ASBMB opposes the DETERRENT Act

Feb. 20, 2024

The American Society for Biochemistry and Molecular Biology opposes the Defending Education Transparency and Ending Rogue Regimes Engaging in Nefarious Transactions (DETERRENT) Act introduced in the U.S. House of Representatives by Rep. Michelle Steel, R-Calif., and the U.S. Senate by Sen. Thom Tillis, R-N.C., and Sen. Marsha Blackburn, R-Tenn., While the ASBMB understands the need to strengthen research security, this bill would irreparably damage international collaboration and ultimately slow scientific progress.

If passed, the bill will amend the Higher Education Act of 1965 to require additional information in disclosures of foreign gifts and contracts, as well as restrict contracts with certain foreign entities and foreign countries of concern, including, Iran, Russian, North Korea and China. The bill would also prohibit public institutions from entering contracts with countries of concern unless the U.S. secretary of education issues a waiver.

The society opposes the legislation as it will harm the scientific enterprise and alienate Chinese students and scientists from collaborating with scientists in the United States. The broad definition of contracts includes all research contracts, including those with graduate students and postdoctoral scientists from China. International scientists make up a significant portion of the U.S. scientific workforce. Prohibiting contracts and agreements with Chinese students and scientists will reduce U.S. competitiveness, as the nation is already facing a STEM workforce shortage.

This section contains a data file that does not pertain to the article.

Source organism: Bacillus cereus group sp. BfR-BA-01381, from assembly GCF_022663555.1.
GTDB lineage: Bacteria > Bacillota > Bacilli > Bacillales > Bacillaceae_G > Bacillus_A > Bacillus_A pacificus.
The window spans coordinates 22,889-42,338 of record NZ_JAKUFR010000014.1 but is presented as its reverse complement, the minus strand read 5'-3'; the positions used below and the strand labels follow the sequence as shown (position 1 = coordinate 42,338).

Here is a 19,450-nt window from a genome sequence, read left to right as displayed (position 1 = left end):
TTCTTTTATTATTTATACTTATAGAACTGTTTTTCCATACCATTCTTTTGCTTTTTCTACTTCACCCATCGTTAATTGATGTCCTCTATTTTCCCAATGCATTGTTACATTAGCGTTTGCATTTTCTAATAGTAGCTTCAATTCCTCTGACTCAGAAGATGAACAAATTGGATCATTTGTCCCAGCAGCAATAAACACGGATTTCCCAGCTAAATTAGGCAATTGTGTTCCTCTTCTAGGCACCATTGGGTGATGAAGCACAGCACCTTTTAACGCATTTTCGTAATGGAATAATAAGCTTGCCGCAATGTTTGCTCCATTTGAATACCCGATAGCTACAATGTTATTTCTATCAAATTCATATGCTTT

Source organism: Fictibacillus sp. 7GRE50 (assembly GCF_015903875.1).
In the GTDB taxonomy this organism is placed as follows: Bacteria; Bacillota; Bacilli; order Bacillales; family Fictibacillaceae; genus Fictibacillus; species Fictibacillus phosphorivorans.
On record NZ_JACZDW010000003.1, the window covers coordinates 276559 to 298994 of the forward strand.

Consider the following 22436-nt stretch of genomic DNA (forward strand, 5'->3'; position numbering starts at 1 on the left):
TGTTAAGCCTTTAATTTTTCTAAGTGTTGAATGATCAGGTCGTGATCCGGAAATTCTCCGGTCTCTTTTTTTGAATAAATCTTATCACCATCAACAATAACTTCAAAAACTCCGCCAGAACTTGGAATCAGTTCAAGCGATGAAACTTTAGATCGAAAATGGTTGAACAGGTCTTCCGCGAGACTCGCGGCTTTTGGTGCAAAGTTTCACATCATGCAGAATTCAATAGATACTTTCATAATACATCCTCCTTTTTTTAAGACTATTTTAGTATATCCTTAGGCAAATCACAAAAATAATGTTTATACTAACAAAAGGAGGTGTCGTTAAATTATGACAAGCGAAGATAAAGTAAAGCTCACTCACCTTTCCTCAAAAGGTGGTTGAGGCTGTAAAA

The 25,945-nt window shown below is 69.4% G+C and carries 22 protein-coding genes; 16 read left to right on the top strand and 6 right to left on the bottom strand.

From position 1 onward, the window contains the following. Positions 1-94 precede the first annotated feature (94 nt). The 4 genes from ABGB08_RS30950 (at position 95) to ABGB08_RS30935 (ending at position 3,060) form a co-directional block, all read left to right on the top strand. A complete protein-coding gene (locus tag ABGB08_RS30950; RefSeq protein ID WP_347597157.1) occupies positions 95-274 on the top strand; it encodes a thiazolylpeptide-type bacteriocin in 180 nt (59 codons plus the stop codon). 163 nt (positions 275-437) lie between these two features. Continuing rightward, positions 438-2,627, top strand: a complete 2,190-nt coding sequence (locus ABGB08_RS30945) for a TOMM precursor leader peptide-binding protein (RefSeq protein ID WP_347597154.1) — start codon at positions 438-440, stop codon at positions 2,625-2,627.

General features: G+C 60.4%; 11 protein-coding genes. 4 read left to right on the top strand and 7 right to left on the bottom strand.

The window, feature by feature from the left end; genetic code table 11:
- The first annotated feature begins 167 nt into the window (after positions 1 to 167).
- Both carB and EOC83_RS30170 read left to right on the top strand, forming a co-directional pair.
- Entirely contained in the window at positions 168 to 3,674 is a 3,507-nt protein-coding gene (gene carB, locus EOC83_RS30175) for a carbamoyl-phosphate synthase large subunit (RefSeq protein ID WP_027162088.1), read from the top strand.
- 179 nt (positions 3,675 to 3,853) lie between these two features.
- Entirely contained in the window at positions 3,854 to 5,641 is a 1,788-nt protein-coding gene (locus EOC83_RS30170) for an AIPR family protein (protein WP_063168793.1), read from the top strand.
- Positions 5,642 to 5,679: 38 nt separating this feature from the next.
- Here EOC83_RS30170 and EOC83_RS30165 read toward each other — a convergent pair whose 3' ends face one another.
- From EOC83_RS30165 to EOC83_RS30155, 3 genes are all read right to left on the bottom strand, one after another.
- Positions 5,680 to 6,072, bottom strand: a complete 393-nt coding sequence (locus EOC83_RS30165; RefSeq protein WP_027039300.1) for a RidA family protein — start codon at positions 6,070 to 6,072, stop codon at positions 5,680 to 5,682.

As the society has said before, international collaboration is vital to innovation and to the growth of the American scientific enterprise. International collaboration is an important component of domestic scientific progress: It allows researchers to exchange ideas and achieve outcomes in complex research fields that no single country can fulfill alone.  

The ASBMB urges Congress to remove any language in the current bill that will stifle research agreements, prevent important advances and discoveries, and weaken the standing of the U.S. scientific enterprise.